3. Transmission of Excitation from Cell to Cell

[ chapter 2 ]

3.1 Chemical Synaptic Transmission
Chemical synapses & Motor End Plate of the Muscle
Synaptic Inhibition & Equilibrium potential for inhibition
Synaptic Transmission & Receptor

3.2 Interactions of Synapses

3.3 Microphysiology of chemical synaptic transmission

Nerve cells: differ from other cells in the body
communicate rapidly with one another, over great distance with great precesion
this is possible by two signalling mechanisms (axonal conduction and synaptic transmission)

Synapse: 20세기 초에 Charles Sherington이 사용: Ramon Cajal이 보고한 neuron간의 special contact zone을 기술하기 위해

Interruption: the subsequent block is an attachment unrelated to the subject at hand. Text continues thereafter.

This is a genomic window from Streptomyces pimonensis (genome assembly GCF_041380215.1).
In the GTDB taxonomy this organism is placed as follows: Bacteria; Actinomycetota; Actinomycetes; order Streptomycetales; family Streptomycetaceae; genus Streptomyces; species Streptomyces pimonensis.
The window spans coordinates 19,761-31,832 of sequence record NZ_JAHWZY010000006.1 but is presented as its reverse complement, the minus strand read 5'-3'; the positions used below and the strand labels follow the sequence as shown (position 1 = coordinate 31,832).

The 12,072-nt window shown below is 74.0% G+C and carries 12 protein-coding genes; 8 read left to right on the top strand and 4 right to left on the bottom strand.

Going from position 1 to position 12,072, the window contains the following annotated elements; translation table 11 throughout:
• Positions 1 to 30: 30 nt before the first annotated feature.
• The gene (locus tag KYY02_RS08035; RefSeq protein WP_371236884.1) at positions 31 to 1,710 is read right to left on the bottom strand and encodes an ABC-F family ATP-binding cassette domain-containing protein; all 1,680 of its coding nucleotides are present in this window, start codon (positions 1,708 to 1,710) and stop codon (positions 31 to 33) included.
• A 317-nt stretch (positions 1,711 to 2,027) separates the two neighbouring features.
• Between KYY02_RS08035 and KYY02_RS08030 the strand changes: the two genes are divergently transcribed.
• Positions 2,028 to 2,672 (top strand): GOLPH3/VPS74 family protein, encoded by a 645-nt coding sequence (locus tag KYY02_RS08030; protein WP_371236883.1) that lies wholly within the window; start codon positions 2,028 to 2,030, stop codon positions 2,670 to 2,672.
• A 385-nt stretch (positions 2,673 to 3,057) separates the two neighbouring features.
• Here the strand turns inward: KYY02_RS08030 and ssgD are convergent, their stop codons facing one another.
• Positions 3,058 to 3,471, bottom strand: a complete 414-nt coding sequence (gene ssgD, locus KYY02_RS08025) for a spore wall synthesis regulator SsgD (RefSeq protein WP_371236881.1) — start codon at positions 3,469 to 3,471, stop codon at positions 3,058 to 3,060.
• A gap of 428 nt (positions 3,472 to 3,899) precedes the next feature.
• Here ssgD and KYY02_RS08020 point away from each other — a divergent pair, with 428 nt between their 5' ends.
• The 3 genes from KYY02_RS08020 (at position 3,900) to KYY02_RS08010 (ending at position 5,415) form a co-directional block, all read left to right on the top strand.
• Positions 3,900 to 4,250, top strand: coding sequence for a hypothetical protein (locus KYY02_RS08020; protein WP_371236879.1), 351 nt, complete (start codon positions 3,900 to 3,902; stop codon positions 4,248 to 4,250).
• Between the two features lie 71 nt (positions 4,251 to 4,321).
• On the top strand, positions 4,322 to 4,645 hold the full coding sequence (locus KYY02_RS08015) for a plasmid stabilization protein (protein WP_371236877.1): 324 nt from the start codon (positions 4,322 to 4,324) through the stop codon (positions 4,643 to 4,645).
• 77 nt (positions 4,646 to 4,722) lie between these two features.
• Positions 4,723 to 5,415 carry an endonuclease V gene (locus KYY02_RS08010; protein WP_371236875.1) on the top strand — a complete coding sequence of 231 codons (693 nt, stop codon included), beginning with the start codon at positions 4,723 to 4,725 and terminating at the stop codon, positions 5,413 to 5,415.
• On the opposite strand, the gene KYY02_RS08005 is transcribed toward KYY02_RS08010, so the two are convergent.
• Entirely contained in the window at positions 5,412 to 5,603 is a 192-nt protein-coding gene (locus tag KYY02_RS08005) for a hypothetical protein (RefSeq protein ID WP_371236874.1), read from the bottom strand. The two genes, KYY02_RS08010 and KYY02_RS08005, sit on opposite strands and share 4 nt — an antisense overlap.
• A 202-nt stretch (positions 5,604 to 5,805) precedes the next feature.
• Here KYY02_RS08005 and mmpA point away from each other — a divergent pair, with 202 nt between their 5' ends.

Two schools: 1930년대 controversy
1) electrical (physiologists, John Eccles)
2) chemical (pharmacologist, Henry Dale)

1950, 1960년대: the issue was resolved
both exist, but chemical synapse is predominant in the brain

Electrical synapses: (Fig. 9-1)
1) 3.5 nm between presynaptic & postsynaptic cell membranes
2) Gap junction, 3) cytoplasmic continuity,
4) synaptic delay virtually absent, 5) ionic current flow
6) direction of transmission: usually bidirectional

not unique to nerve cells
present in other cells: heart, smooth muscle, epithelial liver cells
in the brain electrical synapse is less common
electrical synapses do not readily allow inhibitory actions or
long-lasting changes in effectiveness.